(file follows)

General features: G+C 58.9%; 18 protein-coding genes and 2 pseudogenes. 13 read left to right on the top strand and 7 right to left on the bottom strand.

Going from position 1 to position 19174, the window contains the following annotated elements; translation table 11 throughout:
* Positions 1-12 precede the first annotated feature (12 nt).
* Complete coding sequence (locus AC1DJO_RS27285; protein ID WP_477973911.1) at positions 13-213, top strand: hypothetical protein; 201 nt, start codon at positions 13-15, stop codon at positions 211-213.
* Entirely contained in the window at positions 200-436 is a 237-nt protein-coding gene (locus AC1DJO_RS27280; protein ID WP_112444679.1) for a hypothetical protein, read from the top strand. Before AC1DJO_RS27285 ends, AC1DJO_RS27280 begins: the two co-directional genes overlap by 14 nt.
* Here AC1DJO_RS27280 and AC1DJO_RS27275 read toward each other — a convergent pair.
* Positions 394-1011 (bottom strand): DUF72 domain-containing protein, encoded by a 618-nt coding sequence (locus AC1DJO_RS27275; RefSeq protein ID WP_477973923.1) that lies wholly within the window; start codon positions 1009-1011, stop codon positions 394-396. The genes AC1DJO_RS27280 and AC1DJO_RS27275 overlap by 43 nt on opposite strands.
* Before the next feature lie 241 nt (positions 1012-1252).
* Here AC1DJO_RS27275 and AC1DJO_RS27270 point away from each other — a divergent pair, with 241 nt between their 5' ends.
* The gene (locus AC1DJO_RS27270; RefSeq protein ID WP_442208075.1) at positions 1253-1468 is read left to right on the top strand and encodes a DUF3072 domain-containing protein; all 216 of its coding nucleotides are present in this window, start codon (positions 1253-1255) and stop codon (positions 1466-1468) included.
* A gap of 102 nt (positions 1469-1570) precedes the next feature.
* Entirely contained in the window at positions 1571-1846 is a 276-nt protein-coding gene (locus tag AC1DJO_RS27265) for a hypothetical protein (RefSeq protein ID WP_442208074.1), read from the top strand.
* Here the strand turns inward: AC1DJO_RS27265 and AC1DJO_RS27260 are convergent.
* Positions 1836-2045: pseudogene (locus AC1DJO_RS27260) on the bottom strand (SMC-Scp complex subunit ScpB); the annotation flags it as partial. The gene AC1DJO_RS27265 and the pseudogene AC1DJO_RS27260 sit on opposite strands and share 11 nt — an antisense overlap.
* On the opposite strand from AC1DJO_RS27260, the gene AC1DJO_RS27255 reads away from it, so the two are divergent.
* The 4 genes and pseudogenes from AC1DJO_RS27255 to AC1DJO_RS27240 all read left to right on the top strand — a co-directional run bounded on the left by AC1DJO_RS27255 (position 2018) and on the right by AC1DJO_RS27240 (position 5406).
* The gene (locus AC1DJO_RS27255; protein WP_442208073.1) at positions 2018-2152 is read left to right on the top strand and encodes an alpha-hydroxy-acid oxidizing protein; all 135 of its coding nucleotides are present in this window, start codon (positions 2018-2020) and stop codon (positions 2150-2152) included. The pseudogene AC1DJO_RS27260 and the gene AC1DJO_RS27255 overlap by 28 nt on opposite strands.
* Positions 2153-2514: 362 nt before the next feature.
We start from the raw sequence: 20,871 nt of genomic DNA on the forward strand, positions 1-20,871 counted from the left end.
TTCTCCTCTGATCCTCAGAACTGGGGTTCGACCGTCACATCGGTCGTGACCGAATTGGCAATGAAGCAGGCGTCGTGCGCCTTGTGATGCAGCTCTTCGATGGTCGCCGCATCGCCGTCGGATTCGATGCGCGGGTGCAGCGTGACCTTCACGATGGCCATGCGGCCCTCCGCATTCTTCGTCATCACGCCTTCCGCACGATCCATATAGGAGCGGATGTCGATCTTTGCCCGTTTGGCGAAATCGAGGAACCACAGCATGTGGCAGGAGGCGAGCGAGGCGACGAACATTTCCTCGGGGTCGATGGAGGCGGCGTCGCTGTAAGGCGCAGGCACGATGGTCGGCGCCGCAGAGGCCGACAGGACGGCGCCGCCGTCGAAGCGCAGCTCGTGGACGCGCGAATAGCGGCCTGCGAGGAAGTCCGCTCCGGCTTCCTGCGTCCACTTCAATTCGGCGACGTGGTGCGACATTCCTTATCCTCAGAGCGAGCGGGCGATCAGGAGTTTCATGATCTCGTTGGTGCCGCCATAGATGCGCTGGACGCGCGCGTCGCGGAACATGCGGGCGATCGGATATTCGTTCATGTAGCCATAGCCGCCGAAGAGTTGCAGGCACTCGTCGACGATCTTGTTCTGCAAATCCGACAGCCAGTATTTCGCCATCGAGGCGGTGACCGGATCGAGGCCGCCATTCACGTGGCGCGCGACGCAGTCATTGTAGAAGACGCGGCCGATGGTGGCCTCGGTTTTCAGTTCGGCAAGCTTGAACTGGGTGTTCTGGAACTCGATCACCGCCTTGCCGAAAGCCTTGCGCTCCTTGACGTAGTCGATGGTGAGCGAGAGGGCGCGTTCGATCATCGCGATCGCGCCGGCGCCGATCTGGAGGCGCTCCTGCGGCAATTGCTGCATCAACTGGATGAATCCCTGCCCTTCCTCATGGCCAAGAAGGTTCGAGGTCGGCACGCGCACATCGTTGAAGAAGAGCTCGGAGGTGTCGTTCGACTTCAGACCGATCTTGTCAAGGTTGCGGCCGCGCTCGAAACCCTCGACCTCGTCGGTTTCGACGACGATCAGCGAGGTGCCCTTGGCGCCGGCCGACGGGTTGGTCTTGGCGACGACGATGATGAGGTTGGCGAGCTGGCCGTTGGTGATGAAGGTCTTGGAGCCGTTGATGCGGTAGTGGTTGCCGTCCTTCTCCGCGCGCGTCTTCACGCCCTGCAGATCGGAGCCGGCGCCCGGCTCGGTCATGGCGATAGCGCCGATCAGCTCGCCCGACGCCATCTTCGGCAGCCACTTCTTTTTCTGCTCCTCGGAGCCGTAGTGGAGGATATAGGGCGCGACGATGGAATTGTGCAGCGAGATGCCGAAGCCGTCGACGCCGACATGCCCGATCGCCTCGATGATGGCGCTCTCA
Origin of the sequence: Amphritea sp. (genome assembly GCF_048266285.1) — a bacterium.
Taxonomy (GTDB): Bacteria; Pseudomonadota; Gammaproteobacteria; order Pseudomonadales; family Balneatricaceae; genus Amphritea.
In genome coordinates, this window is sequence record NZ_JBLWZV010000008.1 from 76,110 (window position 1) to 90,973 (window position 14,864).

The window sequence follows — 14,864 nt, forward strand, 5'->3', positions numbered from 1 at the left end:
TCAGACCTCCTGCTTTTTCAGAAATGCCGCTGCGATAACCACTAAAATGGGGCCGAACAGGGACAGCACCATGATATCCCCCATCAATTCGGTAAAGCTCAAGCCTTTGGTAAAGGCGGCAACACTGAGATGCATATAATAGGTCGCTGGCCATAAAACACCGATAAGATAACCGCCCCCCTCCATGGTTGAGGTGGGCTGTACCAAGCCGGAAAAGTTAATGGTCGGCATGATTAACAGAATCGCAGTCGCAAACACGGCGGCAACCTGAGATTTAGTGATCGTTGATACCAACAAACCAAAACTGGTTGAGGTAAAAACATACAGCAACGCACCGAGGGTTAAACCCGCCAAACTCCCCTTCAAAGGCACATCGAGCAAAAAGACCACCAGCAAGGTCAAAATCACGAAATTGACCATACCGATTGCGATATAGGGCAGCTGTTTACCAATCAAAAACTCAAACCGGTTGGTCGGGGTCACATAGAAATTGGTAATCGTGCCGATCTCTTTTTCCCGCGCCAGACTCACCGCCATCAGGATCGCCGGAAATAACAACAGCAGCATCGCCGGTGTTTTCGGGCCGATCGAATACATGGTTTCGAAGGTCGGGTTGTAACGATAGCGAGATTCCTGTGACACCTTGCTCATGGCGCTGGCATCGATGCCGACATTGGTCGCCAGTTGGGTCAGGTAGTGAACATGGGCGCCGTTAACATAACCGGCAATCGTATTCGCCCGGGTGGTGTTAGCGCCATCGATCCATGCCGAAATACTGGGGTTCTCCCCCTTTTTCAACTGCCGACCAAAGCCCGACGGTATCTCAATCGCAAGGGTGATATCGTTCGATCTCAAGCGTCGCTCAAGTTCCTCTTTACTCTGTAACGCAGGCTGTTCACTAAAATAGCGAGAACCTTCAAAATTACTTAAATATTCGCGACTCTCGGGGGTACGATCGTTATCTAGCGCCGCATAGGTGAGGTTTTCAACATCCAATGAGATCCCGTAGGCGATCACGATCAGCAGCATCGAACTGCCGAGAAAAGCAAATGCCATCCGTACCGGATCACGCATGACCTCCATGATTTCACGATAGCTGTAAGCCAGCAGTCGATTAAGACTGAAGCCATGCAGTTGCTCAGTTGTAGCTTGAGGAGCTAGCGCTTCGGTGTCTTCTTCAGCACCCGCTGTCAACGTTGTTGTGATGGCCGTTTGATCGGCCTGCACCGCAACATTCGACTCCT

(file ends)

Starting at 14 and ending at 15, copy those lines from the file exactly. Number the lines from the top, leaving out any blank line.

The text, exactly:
* Positions 1836-2045: pseudogene (locus AC1DJO_RS27260) on the bottom strand (SMC-Scp complex subunit ScpB); the annotation flags it as partial. The gene AC1DJO_RS27265 and the pseudogene AC1DJO_RS27260 sit on opposite strands and share 11 nt — an antisense overlap.
* On the opposite strand from AC1DJO_RS27260, the gene AC1DJO_RS27255 reads away from it, so the two are divergent.